Snare Drum Technique

From Snare Drum Basics to Mastery

AuthorJonathan Curtis

Date Published: 01.03.2022

In this article, we will take a look at basic snare drum technique,

how to progress to mastery. We will explore the fundamental aspects of grip, the fulcrum, strokes, and the use of the fingers as a way to what is needed to master the snare drum.

To begin with, we need to understand the main elements that combine to create the grip, and how they work together to form the basic strokes. We can broadly define the three elements.

Jonathan Curtis Playing the Snare Drum

​These elements should be clearly understood individually, and then further understood as part of a combined system in which each elements interacts and supports the other two. The three elements are:

  • The fulcrum

  • The fingers

  • The wrist

The Fulcrum

The role of the fulcrum is the hold the stick. That may sound obvious, but it is the fulcrum, the point of rotation, around which the stick pivots. If we imagine a see-saw on a playground, the main plank of the see-saw sits on top of a point, over which it rocks from one side to the other, depending on where the weight is applied. If the plank is even and no weight is applied to either end, the see-saw would balance over the central fulcrum.

Likewise, a bicycle wheel is held in the middle by the bike's frame, and the wheel rotates around this central axis. Where the drum stick is concerned, the stick, which must rock up and down like a see saw, is held between the thumb and fingers in such as way that allows it to pivot freely.

The fulcrum should remain static, meaning the stick should not move within the fulcrum. We can imagine what would happen to a cyclist if their bike's wheel moved around on the frame.

There is disagreement in the community as to where the fulcrum should be: between the thumb and index finger, or between the thumb and middle finger. Many different opinions exist, and many people claim to be correct at the expense of everybody else. The truth is, it doesn't really matter where the fulcrum is. What matters is that there is a fulcrum, and its role is properly understood. Many of the best drummers in the world use an index finger fulcrum, and many of the best players of the world use a middle finger fulcrum. This shows that either are perfectly fine, and the fundamental role is far more important.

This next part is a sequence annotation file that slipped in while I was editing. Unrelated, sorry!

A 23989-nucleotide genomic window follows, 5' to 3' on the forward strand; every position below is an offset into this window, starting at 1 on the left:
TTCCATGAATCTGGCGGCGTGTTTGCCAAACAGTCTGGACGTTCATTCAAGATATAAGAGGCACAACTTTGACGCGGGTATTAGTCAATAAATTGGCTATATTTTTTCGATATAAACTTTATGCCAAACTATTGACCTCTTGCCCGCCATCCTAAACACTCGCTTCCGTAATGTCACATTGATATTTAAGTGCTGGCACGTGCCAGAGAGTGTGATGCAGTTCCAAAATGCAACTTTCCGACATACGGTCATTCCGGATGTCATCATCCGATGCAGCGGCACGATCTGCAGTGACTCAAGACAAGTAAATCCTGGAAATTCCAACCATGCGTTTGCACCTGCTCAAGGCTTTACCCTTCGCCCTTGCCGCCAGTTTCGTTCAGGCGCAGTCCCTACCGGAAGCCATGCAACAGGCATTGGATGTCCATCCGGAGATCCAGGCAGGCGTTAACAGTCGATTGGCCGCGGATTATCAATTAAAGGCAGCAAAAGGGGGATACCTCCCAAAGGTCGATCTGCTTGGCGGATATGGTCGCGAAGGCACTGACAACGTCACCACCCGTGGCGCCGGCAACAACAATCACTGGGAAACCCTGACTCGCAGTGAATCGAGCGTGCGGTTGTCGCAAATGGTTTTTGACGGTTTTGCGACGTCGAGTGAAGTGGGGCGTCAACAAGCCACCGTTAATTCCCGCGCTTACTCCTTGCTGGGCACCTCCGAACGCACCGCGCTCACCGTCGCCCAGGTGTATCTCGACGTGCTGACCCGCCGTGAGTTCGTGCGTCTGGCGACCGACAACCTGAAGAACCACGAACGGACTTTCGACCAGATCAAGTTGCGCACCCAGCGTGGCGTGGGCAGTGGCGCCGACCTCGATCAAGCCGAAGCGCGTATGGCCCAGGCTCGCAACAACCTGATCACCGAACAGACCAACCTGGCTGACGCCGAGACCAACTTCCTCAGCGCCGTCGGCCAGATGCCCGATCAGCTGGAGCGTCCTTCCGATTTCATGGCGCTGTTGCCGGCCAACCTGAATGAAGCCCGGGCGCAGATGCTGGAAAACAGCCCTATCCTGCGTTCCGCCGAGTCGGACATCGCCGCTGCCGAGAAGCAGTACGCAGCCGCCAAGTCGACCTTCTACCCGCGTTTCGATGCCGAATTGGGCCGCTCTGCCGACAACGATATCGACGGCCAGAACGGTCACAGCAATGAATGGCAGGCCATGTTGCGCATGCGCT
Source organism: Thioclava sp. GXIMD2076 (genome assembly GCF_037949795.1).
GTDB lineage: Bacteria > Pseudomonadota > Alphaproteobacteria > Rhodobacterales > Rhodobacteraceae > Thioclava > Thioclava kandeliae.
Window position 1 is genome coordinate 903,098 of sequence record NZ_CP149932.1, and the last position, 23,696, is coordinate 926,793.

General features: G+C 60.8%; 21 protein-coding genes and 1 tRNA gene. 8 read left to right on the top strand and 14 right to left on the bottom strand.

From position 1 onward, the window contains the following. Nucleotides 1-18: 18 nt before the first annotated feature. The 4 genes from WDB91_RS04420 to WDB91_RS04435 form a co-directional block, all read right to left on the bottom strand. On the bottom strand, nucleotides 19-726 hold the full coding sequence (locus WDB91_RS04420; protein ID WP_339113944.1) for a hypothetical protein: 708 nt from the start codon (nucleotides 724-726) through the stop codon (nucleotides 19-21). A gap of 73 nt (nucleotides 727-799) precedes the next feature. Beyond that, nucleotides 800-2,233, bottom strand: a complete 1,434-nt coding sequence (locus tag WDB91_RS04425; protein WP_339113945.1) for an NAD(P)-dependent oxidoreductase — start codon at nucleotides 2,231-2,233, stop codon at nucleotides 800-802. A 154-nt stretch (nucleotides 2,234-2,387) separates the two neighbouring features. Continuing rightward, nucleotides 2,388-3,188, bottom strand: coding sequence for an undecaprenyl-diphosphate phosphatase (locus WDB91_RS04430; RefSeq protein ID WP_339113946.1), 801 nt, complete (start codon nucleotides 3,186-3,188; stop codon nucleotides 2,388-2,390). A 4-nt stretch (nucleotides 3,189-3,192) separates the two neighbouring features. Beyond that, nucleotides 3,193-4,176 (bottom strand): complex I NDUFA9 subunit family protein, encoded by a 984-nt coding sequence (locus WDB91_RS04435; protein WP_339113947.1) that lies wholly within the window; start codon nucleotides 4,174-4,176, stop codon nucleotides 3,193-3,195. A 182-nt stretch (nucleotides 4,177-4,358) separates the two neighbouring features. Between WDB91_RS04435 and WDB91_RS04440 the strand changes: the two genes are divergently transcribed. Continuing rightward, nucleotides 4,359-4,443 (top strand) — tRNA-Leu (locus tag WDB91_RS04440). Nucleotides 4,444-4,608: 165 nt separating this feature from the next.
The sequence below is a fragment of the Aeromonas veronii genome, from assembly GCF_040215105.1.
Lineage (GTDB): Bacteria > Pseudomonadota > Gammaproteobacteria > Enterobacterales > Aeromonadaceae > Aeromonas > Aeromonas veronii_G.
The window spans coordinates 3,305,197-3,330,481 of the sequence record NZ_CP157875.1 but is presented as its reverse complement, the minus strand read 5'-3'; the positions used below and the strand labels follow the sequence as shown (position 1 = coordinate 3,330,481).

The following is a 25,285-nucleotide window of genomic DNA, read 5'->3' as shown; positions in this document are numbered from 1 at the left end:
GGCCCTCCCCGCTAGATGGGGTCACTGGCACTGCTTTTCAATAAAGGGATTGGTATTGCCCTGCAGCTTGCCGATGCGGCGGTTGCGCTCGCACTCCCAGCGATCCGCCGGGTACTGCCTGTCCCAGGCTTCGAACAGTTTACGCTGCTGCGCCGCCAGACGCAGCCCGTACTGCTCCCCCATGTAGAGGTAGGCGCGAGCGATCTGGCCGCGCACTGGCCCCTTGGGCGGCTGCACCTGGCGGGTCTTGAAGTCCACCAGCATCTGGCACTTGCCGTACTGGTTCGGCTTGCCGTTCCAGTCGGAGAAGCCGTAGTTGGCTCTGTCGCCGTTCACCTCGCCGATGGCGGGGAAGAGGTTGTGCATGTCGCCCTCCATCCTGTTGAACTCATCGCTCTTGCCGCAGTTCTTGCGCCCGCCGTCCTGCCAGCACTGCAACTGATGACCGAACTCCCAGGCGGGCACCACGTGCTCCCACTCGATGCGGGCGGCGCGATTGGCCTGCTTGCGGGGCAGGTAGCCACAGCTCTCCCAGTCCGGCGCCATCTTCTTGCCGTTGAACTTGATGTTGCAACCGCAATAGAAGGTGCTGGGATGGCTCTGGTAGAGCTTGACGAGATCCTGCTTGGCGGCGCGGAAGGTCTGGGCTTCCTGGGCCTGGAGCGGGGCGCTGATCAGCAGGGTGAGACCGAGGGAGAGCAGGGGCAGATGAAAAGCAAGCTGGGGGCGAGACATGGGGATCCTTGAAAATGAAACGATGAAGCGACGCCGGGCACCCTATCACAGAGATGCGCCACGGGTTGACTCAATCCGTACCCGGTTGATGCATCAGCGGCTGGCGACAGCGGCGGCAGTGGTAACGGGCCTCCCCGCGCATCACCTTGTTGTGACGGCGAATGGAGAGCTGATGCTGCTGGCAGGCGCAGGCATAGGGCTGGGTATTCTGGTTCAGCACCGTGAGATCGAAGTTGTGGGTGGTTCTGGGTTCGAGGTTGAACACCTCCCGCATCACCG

Technique is a topic that it at once contentious and fascinating. Practitioners of all levels have their opinions, preferences, and challenges surrounding technique and its application to playing an instrument. It is fascinating because technique is the direct tool with which we interact with our instrument, and there are many interesting ways to approach this. It is contentious because people seem to constantly disagree on various elements of it.

The following is an excerpt from The Snare Drum Virtuoso:

Front Cover.jpg

The acquisition of good technique is a process fraught with challenges. Misinformation, conflicting statements from dogmatic sources, self-doubt, and unfavourable comparisons with other players can all have a detrimental and demoralising effect on a student seeking to better their own playing.

The student is encouraged to learn as much as they can from all sources with an air of curiosity and exploration, culminating in the betterment of their own understanding. Where two dogmatic sources present conflicting information on how something should be done, the student should learn and explore both approaches to better equip themselves to understand their own.

Technique is ultimately a personal thing. Our hands and bodies are all different; the way we move and the way we think about movement are unique to everyone, and cannot be simplified to a diagram or simple instruction. Increasing one’s own technique is more about understanding than anything else, though we cannot escape the need for countless hours in front of an observant teacher, and a mirror, to develop the physical motions required.